Opioid Overdoses Fuel Rise in Accidental Deaths
Opioid overdoses are fueling a sharp increase in accidental deaths in the United States, according to a new report by the National Safety Council.
A growing number of clinics around the country are treating pregnant women who are addicted to prescription painkillers, according to The Wall Street Journal. They are often associated with university medical centers, and are free for patients.
The clinics often provide obstetric care, as well as counseling and addiction treatment. Some provide the opioid addiction treatment buprenorphine to patients.
A study published last year in the Journal of the American Medical Association concluded a baby is born in the United States with symptoms of opioid withdrawal every hour. The study found the number of pregnant women who are addicted to opioids, and the number of infants born with opioid withdrawal symptoms, has jumped in the past decade. An estimated 13,500 babies are born with withdrawal symptoms each year in the United States. Many babies who experience these symptoms must be hospitalized for weeks. Babies going through opioid withdrawal can have seizures, dehydration, breathing problems, tremors, difficulty feeding and irritability.
Dr. John Thorp, a professor at the University of North Carolina School of Medicine, says many doctors are reluctant to treat pregnant women who are addicted to opioids. They often have complicated personal lives that include histories of abuse and criminal records. Many suffer from anxiety or depression.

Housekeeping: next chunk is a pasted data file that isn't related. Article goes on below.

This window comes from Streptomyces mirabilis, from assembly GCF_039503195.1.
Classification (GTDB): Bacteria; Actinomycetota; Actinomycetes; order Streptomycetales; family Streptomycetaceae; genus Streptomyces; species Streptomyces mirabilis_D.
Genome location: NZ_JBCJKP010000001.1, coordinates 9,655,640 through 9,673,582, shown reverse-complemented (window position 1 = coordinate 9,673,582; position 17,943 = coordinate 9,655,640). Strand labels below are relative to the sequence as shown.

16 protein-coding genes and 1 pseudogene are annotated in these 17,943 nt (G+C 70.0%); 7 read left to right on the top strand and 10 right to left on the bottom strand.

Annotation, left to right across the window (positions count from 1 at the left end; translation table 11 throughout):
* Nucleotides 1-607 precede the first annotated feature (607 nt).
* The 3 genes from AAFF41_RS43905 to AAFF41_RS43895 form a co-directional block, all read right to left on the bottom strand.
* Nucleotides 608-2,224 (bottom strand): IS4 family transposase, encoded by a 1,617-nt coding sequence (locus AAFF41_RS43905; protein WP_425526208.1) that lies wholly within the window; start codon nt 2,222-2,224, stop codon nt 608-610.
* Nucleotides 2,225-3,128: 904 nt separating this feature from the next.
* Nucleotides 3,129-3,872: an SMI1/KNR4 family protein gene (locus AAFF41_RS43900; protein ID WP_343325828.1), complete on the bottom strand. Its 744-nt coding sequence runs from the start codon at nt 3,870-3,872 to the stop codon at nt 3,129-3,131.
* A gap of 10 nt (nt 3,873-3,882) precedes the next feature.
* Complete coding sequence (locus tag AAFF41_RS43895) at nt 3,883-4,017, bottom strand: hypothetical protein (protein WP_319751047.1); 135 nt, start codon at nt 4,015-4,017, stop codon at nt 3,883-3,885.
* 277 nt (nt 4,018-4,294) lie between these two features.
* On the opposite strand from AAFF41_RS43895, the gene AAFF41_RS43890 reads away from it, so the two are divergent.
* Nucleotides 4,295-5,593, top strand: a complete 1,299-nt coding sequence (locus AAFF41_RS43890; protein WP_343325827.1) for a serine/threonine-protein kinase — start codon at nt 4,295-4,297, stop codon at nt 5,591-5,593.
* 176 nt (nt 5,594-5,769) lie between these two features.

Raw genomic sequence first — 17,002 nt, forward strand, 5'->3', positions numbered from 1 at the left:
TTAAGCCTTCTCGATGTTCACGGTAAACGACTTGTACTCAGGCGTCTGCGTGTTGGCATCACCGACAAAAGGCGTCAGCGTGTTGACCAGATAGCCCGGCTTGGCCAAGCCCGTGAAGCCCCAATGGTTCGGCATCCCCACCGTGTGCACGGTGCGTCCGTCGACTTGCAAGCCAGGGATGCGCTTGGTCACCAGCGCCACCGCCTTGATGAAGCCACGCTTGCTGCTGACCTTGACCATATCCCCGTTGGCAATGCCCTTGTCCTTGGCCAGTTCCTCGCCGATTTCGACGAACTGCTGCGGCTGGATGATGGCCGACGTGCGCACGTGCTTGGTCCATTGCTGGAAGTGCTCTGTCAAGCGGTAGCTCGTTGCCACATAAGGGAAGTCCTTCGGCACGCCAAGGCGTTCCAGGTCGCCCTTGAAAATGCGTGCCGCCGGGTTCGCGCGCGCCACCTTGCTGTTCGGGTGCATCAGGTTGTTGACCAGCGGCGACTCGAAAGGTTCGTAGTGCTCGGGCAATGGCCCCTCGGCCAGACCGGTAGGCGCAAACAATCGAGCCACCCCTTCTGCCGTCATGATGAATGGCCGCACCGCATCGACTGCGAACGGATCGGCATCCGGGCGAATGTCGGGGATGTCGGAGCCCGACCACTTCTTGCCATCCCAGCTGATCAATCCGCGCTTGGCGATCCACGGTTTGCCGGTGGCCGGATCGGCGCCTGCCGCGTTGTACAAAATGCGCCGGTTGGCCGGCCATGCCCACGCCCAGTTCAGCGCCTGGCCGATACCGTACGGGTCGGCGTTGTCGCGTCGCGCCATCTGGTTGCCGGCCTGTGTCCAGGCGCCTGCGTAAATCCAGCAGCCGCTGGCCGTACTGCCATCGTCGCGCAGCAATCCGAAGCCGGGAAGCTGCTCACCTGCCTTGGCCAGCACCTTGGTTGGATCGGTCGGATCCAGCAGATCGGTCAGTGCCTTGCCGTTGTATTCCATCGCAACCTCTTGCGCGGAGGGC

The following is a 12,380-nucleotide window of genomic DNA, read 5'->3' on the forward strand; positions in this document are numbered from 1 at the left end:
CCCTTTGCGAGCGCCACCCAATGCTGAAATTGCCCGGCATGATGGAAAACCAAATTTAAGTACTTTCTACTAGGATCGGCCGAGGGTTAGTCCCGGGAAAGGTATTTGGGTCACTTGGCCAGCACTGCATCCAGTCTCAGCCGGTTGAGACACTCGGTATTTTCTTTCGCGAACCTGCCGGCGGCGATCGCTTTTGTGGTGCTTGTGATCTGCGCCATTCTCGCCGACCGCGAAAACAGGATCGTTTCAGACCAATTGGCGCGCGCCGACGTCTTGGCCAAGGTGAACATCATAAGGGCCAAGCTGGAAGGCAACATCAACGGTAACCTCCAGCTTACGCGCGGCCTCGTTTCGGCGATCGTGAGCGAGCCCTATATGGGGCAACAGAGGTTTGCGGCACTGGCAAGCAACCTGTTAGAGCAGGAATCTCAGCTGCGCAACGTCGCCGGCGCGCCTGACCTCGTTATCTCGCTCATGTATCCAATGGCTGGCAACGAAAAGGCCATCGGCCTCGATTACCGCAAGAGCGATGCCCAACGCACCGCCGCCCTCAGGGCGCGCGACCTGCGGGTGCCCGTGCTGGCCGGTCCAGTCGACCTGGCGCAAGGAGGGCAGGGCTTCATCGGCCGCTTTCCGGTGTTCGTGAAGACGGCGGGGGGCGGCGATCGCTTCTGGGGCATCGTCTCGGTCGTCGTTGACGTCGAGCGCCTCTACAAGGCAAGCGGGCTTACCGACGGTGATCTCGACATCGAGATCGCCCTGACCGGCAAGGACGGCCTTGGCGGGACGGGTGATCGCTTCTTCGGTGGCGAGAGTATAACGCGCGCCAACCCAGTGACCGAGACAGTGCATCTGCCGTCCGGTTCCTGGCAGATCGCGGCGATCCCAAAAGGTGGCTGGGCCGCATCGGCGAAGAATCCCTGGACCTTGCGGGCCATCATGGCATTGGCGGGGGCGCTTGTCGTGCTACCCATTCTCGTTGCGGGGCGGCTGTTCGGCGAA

At the Maternal Addiction and Recovery Center at Marshall University in Huntington, West Virginia, pregnant women are treated with buprenorphine, and must attend weekly group therapy sessions. They also attend monthly individual therapy sessions, as well as Narcotics Anonymous or Alcoholics Anonymous meetings.
The clinic has seen some promising results. Fewer babies are being born prematurely, and their average birthweight has risen. About one-fourth of the babies have not needed any treatment for withdrawal. However, more than one-third of the women who signed up for treatment never showed up for their first appointment, and one-fifth of those who were treated had to leave because they repeatedly violated the program’s requirements.